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Procurement reforms – implications for procurement challenges and remedies

Icons DealColin Ricciardello considers the implications for procurement challenges and remedies arising out of the Government's procurement reforms.

Chapter 7 of the Green Paper (December 2020) on “Transforming Public Procurement” was concerned with “Fair and Fast Challenges to Procurement Decisions”. It mooted some radical changes to the applications to Court regime in Chapter 6 of the Public Contracts Regulations 2015 (“PCR”). They included an expedited process/review system, an independent contracting authority review, a tribunal to handle low value claims and capping damages to two and a half times tender costs.

Following the Green Paper consultation, the Government response (December 2021) indicated that it was not going to pursue many of the possible reforms. We now have seen the Procurement Bill (introduced in May 2022) and that confirms that many of the Green Paper proposals have been dropped and reveals that the proposed new Part 9 (“Remedies For Breach of Statutory Duty”) looks similar to the existing regime in Chapter 6 of the PCR.

The Government response also indicated a commitment to concentrate on working with the Civil Procedure Rules Committee and re-working the Technology & Construction Court’s (TCC) procurement challenges guidance – the objective being to create a quicker and more accessible challenge process through:

  1. fast track expedited trial procedures;
  2. usage of written only pleading cases;
  3. clarity on early disclosure processes;
  4. more use of TCC district registries;
  5. agreeing timetables at the beginning of a claim.

The basics of bringing a claim under the Bill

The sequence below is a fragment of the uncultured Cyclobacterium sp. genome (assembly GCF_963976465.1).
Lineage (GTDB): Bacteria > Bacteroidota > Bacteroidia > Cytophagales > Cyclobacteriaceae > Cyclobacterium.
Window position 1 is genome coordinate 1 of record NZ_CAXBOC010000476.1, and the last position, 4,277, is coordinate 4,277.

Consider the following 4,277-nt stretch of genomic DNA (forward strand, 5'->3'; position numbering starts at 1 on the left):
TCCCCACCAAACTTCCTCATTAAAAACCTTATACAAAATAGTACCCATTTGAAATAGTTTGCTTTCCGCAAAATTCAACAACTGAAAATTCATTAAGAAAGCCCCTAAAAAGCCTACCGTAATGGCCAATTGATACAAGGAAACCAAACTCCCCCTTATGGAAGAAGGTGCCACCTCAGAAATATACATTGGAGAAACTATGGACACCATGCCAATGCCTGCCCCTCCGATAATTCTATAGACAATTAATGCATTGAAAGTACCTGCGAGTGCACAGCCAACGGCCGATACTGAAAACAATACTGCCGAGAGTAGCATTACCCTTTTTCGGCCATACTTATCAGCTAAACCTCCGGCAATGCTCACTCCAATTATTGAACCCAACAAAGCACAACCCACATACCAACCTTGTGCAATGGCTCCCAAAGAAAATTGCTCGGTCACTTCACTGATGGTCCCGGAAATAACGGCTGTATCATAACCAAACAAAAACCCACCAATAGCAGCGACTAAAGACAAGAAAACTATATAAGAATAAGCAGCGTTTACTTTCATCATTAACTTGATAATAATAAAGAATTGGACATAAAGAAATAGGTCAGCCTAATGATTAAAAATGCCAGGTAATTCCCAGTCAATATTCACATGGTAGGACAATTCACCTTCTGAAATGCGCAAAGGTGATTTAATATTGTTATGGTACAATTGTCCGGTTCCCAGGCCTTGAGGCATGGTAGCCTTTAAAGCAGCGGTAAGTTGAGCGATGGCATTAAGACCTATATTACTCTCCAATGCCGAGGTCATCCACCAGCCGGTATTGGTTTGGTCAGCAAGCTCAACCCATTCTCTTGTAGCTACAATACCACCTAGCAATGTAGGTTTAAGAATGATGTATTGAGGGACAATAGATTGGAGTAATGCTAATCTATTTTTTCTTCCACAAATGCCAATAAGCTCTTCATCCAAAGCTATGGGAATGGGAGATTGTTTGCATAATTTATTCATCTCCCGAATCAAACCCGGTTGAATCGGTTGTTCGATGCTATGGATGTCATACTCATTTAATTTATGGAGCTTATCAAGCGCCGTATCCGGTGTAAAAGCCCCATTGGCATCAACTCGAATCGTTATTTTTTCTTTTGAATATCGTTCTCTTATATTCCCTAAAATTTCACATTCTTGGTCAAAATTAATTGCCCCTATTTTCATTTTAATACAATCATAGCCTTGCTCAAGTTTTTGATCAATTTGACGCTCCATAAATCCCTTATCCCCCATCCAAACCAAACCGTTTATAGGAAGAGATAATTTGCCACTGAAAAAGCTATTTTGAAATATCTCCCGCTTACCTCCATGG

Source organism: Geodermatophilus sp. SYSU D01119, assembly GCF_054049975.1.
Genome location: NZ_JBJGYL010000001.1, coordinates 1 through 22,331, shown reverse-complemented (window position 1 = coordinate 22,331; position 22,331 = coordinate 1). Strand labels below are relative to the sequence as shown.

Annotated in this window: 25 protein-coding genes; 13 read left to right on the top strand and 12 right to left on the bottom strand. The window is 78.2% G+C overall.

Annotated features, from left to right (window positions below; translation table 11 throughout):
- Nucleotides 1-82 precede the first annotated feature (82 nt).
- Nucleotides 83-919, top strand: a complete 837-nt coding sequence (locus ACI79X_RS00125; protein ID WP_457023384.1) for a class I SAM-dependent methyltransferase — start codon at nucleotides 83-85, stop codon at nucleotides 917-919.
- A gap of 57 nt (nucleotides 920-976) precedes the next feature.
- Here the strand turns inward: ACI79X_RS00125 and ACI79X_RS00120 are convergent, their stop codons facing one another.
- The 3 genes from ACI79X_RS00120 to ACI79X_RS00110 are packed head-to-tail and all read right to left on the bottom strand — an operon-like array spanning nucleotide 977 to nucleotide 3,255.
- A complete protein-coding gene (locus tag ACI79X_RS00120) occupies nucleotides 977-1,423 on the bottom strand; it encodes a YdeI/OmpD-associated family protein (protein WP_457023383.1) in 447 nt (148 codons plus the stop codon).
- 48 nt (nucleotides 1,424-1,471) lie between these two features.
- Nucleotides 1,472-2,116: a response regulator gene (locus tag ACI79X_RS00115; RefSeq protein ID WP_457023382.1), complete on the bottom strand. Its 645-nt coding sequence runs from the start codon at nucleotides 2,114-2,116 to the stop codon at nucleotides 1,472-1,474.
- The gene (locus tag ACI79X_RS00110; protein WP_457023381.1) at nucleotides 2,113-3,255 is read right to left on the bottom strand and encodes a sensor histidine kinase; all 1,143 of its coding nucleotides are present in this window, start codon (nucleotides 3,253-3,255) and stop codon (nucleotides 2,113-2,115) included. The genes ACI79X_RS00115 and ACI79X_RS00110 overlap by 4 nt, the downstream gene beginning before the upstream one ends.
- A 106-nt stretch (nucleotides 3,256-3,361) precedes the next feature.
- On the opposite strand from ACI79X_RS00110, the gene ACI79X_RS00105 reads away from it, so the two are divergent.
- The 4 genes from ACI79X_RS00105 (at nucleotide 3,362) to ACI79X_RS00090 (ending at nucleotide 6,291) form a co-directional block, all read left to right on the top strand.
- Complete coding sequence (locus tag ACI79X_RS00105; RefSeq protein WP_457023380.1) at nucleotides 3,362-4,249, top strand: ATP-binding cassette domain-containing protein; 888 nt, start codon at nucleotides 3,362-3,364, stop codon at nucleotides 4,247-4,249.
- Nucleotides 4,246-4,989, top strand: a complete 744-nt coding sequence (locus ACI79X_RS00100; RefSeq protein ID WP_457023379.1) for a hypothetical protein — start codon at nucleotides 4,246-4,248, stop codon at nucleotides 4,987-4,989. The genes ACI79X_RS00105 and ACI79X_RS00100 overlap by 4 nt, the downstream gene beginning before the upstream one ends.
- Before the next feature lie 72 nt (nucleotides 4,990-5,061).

In the Bill’s Part 9, Clause 89 expresses a contracting authority’s duty to comply with specified Parts and that is enforceable in civil proceedings under Part 9 brought in the High Court. That follows the structure of PCR Reg. 91.

Such claims can now though only be brought by “UK supplier” or “treaty state supplier” (the relevant international treaties are set out in Schedule 9 of the Bill) whereas under the PCR the duties were owed EU law based and owed to an “economic operator” under Regs. 88 and 89.

Under clause 89 (b) a supplier can only bring a claim if it has suffered or is at the risk of suffering loss or damage as a consequence of a breach of duty. That is very similar to PCR Reg. 91, so having to cross the threshold of causation of loss before a breach becomes actionable has been retained.

Automatic suspension

At clause 90, the Bill retains what (subject to conditions) is an automatic injunction preventing a contracting authority from entering into the contract which is the subject of a challenged award decision. In the PCR this provision appears in PCR Reg. 95.

In Reg 95(1)(a) where a claim form has been issued in respect of a contracting authority’s “decision to award the contract[1]; and the authority has become aware that a claim form has been issued – so the requirement to trigger the suspension operating is knowledge of issue not service of the claim form – and the contract has not been entered into, then the authority is required to refrain from entering into the contract.

In the Bill, the trigger for the suspension operating is still notice that proceedings have been commenced. The major changes are that:

  • In sub-section 90(1) (a) the basis of the issued proceedings appears to have been widened and not restricted to a decision to award the contract but now extends to “proceedings commenced in relation to the contract”; and
  • Clause 90 also expressly extends to modification of a contract and not just the award of new contract.
  • The most radical change though comes in sub-section 90(3) in that the automatic suspension will only apply if notification that proceedings have been started is given before the end of any applicable standstill period. Under the PCR the suspension applies whenever notice of commencement of proceedings was given (so including after the standstill period had expired) providing at the time of the notice the contracting authority had not entered into the contract.

Standstill Period